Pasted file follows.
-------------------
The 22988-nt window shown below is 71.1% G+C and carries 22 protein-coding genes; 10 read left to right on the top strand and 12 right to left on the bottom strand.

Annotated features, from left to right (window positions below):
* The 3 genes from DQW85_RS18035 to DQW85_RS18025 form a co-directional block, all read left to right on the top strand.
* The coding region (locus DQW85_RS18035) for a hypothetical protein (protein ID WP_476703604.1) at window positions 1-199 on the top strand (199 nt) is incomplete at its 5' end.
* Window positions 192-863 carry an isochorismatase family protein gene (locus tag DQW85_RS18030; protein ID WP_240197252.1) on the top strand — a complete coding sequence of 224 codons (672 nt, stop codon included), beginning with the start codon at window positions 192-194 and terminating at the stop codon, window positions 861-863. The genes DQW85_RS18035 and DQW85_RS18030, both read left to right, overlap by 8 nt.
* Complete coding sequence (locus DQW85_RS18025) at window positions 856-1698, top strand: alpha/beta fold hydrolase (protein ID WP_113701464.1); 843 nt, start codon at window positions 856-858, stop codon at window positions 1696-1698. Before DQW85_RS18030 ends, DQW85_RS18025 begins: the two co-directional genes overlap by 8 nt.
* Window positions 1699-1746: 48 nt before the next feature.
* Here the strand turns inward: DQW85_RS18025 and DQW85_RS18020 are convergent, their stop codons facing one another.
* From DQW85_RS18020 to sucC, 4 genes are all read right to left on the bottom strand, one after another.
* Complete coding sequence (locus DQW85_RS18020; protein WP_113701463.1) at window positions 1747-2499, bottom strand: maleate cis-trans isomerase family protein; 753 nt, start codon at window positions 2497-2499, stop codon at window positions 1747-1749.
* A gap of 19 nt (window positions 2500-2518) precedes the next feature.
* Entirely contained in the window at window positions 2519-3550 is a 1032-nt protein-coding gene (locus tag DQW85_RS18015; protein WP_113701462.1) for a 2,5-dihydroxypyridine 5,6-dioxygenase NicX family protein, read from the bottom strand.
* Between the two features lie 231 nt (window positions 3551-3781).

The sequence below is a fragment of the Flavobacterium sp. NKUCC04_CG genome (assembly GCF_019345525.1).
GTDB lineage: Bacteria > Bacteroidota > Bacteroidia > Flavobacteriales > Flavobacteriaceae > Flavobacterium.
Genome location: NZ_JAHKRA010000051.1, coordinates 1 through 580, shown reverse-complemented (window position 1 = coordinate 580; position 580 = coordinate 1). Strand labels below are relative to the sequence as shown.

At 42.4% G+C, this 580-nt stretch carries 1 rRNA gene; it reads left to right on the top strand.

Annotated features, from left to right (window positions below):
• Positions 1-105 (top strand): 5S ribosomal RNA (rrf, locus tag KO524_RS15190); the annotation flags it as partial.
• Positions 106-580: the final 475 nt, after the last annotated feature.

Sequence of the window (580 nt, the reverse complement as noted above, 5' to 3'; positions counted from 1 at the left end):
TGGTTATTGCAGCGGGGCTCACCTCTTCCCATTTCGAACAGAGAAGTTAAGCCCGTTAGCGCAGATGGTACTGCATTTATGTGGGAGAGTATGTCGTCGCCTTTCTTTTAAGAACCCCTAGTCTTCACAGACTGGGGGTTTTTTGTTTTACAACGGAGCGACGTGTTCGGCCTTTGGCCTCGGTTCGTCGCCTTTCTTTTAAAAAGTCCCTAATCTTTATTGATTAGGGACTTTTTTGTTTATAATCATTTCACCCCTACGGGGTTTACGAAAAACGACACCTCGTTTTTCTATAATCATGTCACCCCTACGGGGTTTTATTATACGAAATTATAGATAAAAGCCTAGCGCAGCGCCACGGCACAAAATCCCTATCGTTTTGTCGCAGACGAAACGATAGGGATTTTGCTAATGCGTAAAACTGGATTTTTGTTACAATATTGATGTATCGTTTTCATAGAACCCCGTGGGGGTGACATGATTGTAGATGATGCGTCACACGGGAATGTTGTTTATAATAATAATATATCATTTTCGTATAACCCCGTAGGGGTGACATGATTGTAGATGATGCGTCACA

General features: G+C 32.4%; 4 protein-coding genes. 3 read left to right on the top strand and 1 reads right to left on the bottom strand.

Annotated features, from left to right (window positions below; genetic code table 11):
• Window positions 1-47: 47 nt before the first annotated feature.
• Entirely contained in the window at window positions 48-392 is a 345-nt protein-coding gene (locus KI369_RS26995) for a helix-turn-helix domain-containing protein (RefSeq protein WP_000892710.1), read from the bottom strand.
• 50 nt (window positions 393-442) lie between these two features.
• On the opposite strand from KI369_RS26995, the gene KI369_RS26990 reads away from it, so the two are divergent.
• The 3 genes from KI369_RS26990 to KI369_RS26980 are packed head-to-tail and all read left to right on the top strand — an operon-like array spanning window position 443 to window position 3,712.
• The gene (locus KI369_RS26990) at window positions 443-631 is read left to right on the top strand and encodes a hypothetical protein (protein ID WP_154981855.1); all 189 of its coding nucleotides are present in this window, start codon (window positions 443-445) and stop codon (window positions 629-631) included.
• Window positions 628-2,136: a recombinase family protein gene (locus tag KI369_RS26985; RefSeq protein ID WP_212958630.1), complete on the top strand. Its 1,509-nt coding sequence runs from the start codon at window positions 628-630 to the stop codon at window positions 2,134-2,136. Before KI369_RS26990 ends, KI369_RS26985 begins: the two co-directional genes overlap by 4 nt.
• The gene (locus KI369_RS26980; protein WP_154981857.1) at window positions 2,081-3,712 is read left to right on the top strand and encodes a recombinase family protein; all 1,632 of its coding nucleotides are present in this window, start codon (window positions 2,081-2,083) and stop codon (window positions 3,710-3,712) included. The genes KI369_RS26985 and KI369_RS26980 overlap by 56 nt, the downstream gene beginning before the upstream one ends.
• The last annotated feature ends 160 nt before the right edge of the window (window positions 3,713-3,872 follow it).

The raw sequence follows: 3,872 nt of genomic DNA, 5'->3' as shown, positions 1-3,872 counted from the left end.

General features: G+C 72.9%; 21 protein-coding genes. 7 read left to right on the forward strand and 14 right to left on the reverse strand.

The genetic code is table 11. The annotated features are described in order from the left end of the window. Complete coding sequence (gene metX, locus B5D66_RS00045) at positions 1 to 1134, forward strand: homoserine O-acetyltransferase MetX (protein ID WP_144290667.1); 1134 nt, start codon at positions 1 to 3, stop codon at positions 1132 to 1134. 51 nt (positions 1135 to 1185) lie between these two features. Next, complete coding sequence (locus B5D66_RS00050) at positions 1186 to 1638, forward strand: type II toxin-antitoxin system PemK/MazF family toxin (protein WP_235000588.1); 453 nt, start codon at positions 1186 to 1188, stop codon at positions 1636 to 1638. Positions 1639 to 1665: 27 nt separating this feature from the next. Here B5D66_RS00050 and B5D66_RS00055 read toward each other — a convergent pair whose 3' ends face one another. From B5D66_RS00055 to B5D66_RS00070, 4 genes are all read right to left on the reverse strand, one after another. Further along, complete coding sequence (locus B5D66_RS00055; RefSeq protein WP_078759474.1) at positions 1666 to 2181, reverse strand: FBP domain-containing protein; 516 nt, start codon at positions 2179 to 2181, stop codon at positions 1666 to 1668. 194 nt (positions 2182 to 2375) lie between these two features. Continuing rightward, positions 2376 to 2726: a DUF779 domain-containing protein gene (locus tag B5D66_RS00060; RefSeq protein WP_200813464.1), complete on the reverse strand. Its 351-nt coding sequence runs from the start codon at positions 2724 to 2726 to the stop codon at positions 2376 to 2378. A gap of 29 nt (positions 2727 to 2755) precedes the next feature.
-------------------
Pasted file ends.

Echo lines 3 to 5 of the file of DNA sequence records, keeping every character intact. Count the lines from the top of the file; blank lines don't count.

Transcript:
* The 3 genes from DQW85_RS18035 to DQW85_RS18025 form a co-directional block, all read left to right on the top strand.
* The coding region (locus DQW85_RS18035) for a hypothetical protein (protein ID WP_476703604.1) at window positions 1-199 on the top strand (199 nt) is incomplete at its 5' end.
* Window positions 192-863 carry an isochorismatase family protein gene (locus tag DQW85_RS18030; protein ID WP_240197252.1) on the top strand — a complete coding sequence of 224 codons (672 nt, stop codon included), beginning with the start codon at window positions 192-194 and terminating at the stop codon, window positions 861-863. The genes DQW85_RS18035 and DQW85_RS18030, both read left to right, overlap by 8 nt.